Agriculture: Onion and Garlic Pest Management Guidelines

Black Mold

  • Aspergillus niger
  • Symptoms and Signs

    The fungus is first detected as an area covered with a black sooty mass (made up of microscopic spores) on the neck or outer scales, where injury, disease, or toppling of the foliage has caused an opening in the skin. Fungal spores may develop between dry, dead outer scales and the first inner fleshy scales of the bulb. Invaded scales initially become water-soaked, and spores often appear in a streaking pattern along veins. Occasionally, interior parts of the bulb may be affected with gray-to-black discoloration without showing external symptoms. Under dry conditions, diseased scales dry and shrivel, and black masses of spores are visible between outer scales. Affected parts may also be invaded by soft rot bacteria, causing the whole bulb to deteriorate into a watery soft rot.

    Comments on the Disease

    Black mold is primarily a postharvest condition. It occurs on both onions and garlic, but is more of a concern in onion crops. Black mold occurs most commonly where onions or garlic are grown under warm conditions, such as the desert areas of California. Moisture must be present on the bulb for 6 to 12 hours for the disease to develop. This can occur if bulbs are damp when stored, or when they are going into and coming out of storage if condensation accumulates on the bulbs between the outer dry scales.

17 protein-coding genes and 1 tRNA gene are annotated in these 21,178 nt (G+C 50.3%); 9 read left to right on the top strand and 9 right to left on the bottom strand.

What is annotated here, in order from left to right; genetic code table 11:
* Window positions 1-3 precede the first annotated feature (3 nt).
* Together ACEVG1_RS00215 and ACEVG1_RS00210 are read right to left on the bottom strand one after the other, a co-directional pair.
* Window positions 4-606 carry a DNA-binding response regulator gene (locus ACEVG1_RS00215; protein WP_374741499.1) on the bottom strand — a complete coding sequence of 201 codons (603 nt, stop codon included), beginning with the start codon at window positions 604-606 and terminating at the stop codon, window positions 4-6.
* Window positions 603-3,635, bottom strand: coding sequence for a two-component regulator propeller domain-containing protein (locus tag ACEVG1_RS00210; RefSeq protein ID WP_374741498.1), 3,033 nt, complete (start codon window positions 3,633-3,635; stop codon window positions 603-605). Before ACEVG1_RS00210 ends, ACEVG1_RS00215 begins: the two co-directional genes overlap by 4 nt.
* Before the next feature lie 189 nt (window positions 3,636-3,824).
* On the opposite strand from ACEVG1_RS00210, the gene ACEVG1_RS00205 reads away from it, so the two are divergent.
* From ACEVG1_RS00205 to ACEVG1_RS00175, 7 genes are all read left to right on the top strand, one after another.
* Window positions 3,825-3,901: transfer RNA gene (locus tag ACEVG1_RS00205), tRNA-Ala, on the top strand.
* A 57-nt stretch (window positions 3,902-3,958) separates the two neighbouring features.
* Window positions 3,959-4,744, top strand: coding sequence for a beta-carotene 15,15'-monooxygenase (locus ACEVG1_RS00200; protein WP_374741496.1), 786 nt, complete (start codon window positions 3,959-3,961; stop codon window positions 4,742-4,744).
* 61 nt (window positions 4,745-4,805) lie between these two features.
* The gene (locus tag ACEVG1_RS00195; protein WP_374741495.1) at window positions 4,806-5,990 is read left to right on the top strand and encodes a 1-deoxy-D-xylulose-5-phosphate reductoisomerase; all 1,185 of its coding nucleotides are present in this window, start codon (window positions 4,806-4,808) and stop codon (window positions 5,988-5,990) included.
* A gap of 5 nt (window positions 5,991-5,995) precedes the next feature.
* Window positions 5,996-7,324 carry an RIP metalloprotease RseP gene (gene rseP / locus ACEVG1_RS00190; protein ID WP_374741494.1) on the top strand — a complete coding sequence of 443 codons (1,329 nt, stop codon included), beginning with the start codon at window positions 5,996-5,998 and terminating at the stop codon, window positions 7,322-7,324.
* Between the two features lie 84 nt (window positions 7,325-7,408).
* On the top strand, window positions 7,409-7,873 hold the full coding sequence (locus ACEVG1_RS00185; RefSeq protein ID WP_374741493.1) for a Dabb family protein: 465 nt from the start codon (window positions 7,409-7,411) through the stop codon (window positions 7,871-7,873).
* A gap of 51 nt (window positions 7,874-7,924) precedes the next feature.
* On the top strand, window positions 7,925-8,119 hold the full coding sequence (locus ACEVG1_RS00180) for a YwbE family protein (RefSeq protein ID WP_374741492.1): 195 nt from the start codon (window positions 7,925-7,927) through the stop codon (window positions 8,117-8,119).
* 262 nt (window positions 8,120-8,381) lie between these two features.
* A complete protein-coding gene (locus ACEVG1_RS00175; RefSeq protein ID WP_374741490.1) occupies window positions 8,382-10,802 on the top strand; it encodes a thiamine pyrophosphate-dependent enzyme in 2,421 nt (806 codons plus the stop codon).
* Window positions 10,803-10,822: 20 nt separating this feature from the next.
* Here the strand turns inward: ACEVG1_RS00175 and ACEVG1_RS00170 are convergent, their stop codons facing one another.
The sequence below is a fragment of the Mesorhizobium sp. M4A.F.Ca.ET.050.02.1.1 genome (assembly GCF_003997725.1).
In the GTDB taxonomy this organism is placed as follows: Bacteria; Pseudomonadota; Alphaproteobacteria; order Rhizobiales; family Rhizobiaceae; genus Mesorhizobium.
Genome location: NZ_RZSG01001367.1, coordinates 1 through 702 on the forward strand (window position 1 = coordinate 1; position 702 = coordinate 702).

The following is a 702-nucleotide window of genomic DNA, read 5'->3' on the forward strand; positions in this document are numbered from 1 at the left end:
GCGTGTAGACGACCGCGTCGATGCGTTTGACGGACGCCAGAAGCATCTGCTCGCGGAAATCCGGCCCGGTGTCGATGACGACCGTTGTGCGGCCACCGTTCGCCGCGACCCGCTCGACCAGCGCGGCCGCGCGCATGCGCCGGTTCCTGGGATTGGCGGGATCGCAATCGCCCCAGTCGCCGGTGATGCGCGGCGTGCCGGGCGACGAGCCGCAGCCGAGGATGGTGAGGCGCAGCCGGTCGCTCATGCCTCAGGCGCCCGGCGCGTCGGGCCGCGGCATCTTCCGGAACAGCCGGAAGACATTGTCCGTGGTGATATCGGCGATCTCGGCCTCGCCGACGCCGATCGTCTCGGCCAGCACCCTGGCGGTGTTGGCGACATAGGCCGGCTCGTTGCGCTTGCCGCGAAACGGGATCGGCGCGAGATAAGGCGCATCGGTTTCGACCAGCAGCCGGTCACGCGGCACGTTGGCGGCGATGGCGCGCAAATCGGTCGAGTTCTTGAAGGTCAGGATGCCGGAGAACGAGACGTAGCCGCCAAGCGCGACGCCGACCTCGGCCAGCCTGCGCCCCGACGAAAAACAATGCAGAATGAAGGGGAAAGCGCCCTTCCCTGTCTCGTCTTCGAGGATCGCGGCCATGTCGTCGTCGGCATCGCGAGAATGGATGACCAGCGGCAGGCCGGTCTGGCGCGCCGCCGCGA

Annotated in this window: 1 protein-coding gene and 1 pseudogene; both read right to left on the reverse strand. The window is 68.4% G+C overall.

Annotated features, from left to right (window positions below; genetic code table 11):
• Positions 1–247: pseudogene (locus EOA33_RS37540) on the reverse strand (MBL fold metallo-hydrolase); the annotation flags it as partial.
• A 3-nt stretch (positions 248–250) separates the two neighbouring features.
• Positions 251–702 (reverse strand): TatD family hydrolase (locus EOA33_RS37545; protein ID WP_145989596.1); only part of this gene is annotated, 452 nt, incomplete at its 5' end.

The fungus survives on decaying organic matter such as plant debris, and is a weak pathogen that generally does not affect uninjured bulbs. The fungus is widely distributed among soil environments.


    While some fungicide control programs used for foliar diseases may reduce the incidence of black mold (with the exception of many fungicides applied to control the pathogen that causes downy mildew), there are no fungicides for the direct control of black mold. Culturally manage black mold by doing the following:

    • Store and transport bulbs at temperatures below 59°F and at low humidity to slow growth of the fungus.
    • Reduce bruising and injury during harvest, handling, and transport to minimize the opening of invasion sites for the fungus.
    • Harvest onions promptly and do not delay drying. Do not use heated air for drying.
    • Maintain stable temperatures during transport, as well as when bulbs are going into and coming out of storage.
      • Wide temperature fluctuations can cause condensation on the bulbs and between the outer dry scales, which promotes the development of black mold.
    Text Updated: 02/19